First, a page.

Staphylococcus aureus blood infection 30% more fatal in women than men, but the reasons remain unclear.
Clinicians around the world have long suspected that bacteraemia due to Staphylococcus aureus has a worse outcome in women compared to men, but direct evidence has been elusive. A study just published confirms that significantly more women than men diagnosed with Staphylococcus aureus bacteraemia (SAB) - a blood infection of the common bacteria - die within 30 days.
Researchers from Denmark and Spain analysed data on 2,638 patients diagnosed with bacteraemia caused by Staphylococcus aureus. The study authors extracted data from population-based medical registers in Denmark from 2000 and 2011.
When they assessed deaths within the first 30 days, they found that 29% of the women died compared to 22% of the men. Women therefore are 1.3 times more likely to die within a month of developing Staphylococcus aureus bacteraemia (adjusted hazard ratio = 1.30 [95% CI; 1.11-1.53]).
The findings were published in Clinical Microbiology and Infection.
"It is worth noting that the link between gender and fatality was seen across all age groups and the greatest risk of death appeared to be in women who were diabetic or who had a diagnosis of chronic pulmonary disease or cancer," comments Dr. Jesper Smit from the Aalborg University Hospital, one of the study's authors.
"Although we now know that women in this situation are at a higher risk of death compared to men, we do not yet understand why," says Smit. "Further studies are needed to uncover the cellular and molecular mechanisms but the information we have generated should aid clinical decision making by helping to define which patients are most vulnerable," he adds.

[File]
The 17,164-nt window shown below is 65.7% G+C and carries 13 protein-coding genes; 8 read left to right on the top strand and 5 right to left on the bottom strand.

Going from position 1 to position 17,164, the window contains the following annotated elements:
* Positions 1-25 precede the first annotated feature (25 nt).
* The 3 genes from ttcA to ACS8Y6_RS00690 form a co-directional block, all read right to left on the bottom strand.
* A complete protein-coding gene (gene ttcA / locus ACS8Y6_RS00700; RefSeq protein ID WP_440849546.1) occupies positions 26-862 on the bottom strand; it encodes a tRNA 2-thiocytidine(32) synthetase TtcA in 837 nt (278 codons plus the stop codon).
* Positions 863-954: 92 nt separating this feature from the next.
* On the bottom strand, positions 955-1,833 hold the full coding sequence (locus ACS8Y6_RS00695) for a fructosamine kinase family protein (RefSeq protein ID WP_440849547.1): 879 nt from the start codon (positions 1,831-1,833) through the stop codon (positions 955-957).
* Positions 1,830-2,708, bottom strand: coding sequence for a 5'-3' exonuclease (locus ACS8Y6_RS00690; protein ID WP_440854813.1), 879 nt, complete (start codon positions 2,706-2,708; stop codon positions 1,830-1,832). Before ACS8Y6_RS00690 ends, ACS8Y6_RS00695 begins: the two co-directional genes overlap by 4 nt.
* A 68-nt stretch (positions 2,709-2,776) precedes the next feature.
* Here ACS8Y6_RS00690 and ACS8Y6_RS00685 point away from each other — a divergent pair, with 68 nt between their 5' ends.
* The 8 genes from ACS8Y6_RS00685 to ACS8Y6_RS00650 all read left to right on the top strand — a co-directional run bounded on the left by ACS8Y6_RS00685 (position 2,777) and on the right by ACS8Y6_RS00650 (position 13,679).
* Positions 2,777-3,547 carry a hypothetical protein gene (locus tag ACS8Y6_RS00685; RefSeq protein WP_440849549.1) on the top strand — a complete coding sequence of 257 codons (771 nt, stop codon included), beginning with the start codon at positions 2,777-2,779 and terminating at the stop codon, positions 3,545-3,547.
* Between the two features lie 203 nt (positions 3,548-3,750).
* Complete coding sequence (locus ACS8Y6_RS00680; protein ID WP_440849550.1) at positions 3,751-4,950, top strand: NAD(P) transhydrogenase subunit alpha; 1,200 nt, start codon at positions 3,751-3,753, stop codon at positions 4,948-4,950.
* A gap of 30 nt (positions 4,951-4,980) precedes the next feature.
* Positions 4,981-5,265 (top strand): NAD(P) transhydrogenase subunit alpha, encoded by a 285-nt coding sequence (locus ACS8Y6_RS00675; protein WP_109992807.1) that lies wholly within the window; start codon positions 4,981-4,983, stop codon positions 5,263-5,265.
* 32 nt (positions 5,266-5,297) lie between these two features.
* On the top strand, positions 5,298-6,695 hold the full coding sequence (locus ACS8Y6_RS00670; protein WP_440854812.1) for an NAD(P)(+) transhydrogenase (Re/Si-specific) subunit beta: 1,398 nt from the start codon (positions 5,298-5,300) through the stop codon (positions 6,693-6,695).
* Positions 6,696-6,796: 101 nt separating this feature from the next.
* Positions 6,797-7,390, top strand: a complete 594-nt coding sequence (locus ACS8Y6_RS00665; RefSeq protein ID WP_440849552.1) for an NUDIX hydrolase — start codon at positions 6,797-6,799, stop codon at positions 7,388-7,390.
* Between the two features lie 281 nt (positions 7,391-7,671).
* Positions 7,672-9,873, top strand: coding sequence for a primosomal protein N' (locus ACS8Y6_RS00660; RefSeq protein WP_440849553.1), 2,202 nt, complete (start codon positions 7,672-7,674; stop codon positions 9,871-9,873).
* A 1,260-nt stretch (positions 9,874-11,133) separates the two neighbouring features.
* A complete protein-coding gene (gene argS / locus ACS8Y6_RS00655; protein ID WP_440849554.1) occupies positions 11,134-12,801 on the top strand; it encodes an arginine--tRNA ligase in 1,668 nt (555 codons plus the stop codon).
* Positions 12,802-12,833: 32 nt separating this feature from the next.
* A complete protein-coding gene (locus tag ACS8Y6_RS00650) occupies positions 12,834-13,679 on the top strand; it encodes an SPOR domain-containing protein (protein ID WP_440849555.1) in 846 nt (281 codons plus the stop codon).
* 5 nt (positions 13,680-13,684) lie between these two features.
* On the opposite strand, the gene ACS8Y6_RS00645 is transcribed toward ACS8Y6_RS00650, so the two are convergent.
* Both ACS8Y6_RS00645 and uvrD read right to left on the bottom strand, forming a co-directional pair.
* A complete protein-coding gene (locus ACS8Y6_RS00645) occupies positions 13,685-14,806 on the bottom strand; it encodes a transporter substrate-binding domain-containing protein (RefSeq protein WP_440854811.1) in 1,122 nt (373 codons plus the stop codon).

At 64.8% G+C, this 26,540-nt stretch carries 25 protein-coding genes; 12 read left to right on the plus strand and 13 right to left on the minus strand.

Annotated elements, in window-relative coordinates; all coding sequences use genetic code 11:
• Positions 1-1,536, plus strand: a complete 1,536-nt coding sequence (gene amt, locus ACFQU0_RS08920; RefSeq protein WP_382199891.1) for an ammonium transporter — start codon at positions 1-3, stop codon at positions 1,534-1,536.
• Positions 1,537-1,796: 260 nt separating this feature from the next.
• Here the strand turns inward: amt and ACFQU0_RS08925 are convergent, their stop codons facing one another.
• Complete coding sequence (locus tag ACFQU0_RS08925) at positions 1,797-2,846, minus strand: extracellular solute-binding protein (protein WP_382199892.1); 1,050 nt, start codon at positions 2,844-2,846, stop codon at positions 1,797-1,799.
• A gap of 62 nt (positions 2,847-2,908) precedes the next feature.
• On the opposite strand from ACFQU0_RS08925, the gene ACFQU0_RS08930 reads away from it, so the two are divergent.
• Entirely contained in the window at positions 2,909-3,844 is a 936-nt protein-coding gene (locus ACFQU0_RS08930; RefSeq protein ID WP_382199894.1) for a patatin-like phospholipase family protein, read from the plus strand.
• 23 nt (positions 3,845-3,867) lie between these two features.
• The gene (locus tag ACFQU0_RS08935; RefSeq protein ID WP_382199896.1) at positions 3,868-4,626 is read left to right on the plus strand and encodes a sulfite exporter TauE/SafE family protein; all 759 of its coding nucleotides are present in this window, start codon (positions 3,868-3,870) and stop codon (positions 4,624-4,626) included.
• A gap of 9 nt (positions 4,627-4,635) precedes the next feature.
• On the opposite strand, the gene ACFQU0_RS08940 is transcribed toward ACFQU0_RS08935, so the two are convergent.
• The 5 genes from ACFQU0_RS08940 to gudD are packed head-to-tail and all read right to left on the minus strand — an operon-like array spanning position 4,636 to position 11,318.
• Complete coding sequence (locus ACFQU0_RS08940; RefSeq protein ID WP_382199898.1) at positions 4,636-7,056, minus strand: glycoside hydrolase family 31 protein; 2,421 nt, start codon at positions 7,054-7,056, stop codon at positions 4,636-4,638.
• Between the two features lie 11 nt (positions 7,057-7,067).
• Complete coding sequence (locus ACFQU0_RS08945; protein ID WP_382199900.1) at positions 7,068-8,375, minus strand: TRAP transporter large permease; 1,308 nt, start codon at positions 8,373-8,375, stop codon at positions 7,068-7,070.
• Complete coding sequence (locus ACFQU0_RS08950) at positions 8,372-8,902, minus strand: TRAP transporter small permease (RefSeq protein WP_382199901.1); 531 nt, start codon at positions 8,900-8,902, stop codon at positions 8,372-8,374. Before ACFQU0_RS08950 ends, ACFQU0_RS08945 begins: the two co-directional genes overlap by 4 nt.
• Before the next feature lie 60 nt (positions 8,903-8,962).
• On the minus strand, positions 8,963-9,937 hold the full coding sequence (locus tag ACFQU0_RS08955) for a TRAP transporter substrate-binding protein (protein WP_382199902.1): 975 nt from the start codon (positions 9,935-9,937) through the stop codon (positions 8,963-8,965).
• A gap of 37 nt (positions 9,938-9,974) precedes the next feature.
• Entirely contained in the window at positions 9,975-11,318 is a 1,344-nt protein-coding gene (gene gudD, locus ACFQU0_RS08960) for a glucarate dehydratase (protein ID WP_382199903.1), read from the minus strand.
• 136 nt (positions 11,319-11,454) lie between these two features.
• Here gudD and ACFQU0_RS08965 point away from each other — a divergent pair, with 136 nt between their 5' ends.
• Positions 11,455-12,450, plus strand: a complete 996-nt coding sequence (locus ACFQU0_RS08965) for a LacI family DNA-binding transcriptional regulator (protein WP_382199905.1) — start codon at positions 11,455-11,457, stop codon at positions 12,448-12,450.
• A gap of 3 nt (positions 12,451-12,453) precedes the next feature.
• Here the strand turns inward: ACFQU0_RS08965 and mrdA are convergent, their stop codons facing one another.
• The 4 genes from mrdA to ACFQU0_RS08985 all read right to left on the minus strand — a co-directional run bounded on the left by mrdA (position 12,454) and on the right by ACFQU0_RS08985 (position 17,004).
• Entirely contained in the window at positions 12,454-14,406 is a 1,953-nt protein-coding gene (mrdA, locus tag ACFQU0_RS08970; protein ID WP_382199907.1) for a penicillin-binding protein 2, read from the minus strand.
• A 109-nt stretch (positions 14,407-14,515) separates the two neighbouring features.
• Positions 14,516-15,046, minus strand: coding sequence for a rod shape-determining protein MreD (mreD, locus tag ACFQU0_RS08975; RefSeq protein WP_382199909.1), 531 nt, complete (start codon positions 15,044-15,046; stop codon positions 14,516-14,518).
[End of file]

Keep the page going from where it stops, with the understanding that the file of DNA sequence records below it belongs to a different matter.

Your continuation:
The authors recommend that gender should be considered in the triage and risk stratification of patients with community-acquired Staphylococcus aureus bacteraemia.
Clinical Microbiology and Infection is the official journal of the European Society of Clinical Microbiology and Infectious Diseases (ESCMID).
Article: Gender differences in the outcome of community-acquired Staphylococcus aureus bacteraemia: a historical population-based cohort study, J. Smit, L.E. López-Cortés, A.J. Kaasch, M. Søgaard, R.W. Thomsen, H.C. Schønheyder, J. Rodríguez-Baño, H. Nielsen, Clinical Microbiology and Infection, doi: 10.1016/j.cmi.2016.06.002, published online 22 June 2016.